Skiers and snowboarders are a little more antsy to hit the slopes this year after the 2011-12 winter turned out be a bust when it came to snow. Things looked to be better this winter with early expectations that the El Niño weather pattern would hit Utah and deliver deep powder throughout the season. Weather officials have since changed their forecast and are not so sure El Niño will arrive.

But it hardly matters now as skiers are scratching that itch with early-season storms.

Utah ski resorts highlights

Alta Ski Area • Alta is celebrating its 75th anniversary with the release of "Generations of Alta," a picture book portraying the resort over time. A fireworks display and torchlight parade is set for Jan. 15, the anniversary of the first paying customers on the Collins Lift.

Beaver Mountain • Officials at this Logan Canyon resort spent the summer clearing and leveling the area around the Little Beaver lift to make it more suitable for beginner skiers and riders.

Brian Head Resort • A new Midweek Punch Pass at this southern Utah resort is good for five adult full-day lift tickets for $159. That turns out to be $31.80 per day per pass. The pass is transferable, is good for one punch per weekday (with the exception of holidays) and is available at or at ticket windows.

Brighton Resort • Twenty new features are planned for the terrain park and a new yurt was built for the ski school.

Canyons Resort • The Ultimate Mountain Experience will be under the direction of former U.S. Olympic team coach Phil McNichol and six Olympians. The Ultimate Mountain Experience is for skiers and snowboarders and includes three days of gate training, race, and all-mountain free skiing coaching for $1,275. Discounted lift tickets are available.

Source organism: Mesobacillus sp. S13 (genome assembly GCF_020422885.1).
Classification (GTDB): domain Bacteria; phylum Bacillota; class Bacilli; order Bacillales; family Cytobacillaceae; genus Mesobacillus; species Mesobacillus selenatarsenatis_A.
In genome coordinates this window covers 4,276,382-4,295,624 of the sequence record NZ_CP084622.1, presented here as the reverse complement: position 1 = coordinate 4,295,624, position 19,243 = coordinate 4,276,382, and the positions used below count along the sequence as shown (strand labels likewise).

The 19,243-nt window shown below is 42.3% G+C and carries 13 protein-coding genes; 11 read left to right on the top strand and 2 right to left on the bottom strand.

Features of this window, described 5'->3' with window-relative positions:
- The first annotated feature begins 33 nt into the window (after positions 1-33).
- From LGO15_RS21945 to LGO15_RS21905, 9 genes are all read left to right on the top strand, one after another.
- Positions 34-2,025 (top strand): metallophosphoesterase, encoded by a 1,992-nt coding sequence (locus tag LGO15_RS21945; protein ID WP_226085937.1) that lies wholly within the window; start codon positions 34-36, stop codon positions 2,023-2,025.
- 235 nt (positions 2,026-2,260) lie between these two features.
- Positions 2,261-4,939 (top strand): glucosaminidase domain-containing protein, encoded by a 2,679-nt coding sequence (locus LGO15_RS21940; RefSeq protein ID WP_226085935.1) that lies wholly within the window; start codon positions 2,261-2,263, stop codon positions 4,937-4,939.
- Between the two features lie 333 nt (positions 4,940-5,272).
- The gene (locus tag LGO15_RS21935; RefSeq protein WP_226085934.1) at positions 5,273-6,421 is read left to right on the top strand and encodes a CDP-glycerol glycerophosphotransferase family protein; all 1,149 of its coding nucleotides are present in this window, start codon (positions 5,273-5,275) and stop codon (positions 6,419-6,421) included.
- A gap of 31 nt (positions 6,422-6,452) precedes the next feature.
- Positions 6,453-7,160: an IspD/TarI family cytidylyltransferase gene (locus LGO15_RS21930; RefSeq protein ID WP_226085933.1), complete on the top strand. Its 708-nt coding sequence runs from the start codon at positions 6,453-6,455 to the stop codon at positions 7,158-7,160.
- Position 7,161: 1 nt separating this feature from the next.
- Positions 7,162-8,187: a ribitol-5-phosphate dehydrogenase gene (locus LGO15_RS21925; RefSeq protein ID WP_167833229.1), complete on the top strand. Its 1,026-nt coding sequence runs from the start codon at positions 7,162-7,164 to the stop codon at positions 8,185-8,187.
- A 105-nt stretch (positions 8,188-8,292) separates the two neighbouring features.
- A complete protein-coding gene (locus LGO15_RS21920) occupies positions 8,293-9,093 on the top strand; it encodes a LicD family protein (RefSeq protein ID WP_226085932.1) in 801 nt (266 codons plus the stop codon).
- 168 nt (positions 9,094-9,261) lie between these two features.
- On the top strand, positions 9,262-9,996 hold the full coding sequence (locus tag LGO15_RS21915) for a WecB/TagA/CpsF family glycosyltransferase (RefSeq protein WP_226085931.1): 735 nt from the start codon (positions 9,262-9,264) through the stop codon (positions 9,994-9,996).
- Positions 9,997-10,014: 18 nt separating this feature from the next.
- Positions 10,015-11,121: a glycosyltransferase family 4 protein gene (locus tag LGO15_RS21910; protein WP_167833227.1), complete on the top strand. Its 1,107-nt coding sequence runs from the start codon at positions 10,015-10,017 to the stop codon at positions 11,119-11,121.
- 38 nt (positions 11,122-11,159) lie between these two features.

Deer Valley Resort • Resort officials have pumped in $8 million of improvements. Among the major changes: replacing the Deer Crest chairlift on Little Baldy Mountain with a high-speed quad and naming it Mountaineer Express.

Eagle Point • The Free Yourself campaign means everyone skis free on Thursdays in January and residents of California ski free on Thursdays all season at this Tushar Mountain resort in southern Utah.

Park City Mountain Resort • Neff Land, a new terrain park, is ready for shredding. The resort is also launching the new "I Ride Park City" freestyle camp, which combines terrain park and on-mountain instruction with video shooting and editing for skiers and boarders between ages 9-15. The three-day camp ($495 with lift tickets and lunch included or $375 without lift tickets and lunch included) is designed for intermediate and expert level skiers and riders.

Powder Mountain Resort • This northern Utah resort has been ranked No. 1 in "Best Value" by Ski Magazine five of the last six years, including this year. Powder Mountain finished 2nd this year in the magazine's poll for "Snow" and fourth in "Character."

Snowbasin • The resort expanded its existing terrain park and added to it Snowcat fleet.

Snowbird Ski and Summer Resort • The Little Cottonwood Canyon resort replaced the Little Cloud chairlift with a high-speed quad that will increase skier capacity and reduce by nearly half the amount of time on the lift.

Solitude Mountain Resort • This Big Cottonwood Canyon resort has expanded its snowmaking capabilities.

Sundance • A new lift near the upper parking lot will get skiers on the mountain faster than ever before. The resort also expanded its snowmaking by 40 percent.

Wolf Mountain • Under new ownership, this three-lift, 110-acre resort will continue its focus on providing a relaxed family atmosphere at an affordable rate. The resort has 58 snow guns, a terrain park, magic carpet for beginners and all-mountain night skiing.

Source: Ski Utah Utah ski resorts openings*

Alta -Friday

Brian Head - Friday

Brighton - TBD (expected midweek)

Canyons - Nov. 23

Deer Valley - Dec. 8

Eagle Point - Dec. 21

Park City - Nov. 17

Powder Mountain - Nov. 21

Snowbasin - Nov. 22

Snowbird - Nov. 17

Solitude - Wednesday

Sundance - Dec. 7

Wolf Mountain - Nov. 23

*All dates are weather permitting.

comments powered by Disqus